<architecture, parallel> (By analogy with the regular pumping
of blood by the heart) An arrangement of processors in an
array (often rectangular) where data flows synchronously
across the array between neighbours, usually with different
data flowing in different directions. H. T. Kung and Charles
Leiserson publish the first paper describing systolic arrays
in 1978 [reference?].

Each processor at each step takes in data from one or more
neighbours (e.g. North and West), processes it and, in the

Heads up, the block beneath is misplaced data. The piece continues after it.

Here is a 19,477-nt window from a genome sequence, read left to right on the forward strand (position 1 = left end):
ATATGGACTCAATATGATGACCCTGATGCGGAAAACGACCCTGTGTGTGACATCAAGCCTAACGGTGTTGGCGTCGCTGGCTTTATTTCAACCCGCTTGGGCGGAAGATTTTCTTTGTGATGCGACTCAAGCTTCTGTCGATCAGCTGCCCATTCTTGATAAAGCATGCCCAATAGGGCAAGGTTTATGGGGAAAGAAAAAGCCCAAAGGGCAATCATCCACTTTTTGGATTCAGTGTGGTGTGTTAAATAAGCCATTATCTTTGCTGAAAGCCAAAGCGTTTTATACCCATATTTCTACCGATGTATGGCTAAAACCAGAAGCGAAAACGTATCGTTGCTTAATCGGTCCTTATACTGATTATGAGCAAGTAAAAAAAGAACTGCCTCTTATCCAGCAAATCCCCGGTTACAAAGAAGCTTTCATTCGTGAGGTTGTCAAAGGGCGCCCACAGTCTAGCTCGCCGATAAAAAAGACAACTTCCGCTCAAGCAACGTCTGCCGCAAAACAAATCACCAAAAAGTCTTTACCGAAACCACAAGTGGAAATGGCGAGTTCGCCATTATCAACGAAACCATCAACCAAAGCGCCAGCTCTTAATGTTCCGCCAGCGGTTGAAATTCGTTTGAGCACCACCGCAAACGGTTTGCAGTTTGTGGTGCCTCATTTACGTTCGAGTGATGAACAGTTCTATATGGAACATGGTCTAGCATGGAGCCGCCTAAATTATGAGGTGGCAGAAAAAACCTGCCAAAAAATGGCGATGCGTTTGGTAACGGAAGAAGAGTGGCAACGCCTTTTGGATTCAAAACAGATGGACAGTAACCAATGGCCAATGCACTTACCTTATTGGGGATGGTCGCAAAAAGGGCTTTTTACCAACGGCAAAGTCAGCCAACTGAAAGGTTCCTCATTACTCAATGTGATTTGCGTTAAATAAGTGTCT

next step, outputs results in the opposite direction (South
and East).

An example of a systolic algorithm might be matrix
multiplication. One matrix is fed in a row at a time from the
top of the array and is passed down the array, the other
matrix is fed in a column at a time from the left hand side of
the array and passes from left to right. Dummy values are
then passed in until each processor has seen one whole row and
one whole column. At this point, the result of the
multiplication is stored in the array and can now be output a
row or a column at a time, flowing down or accross the array.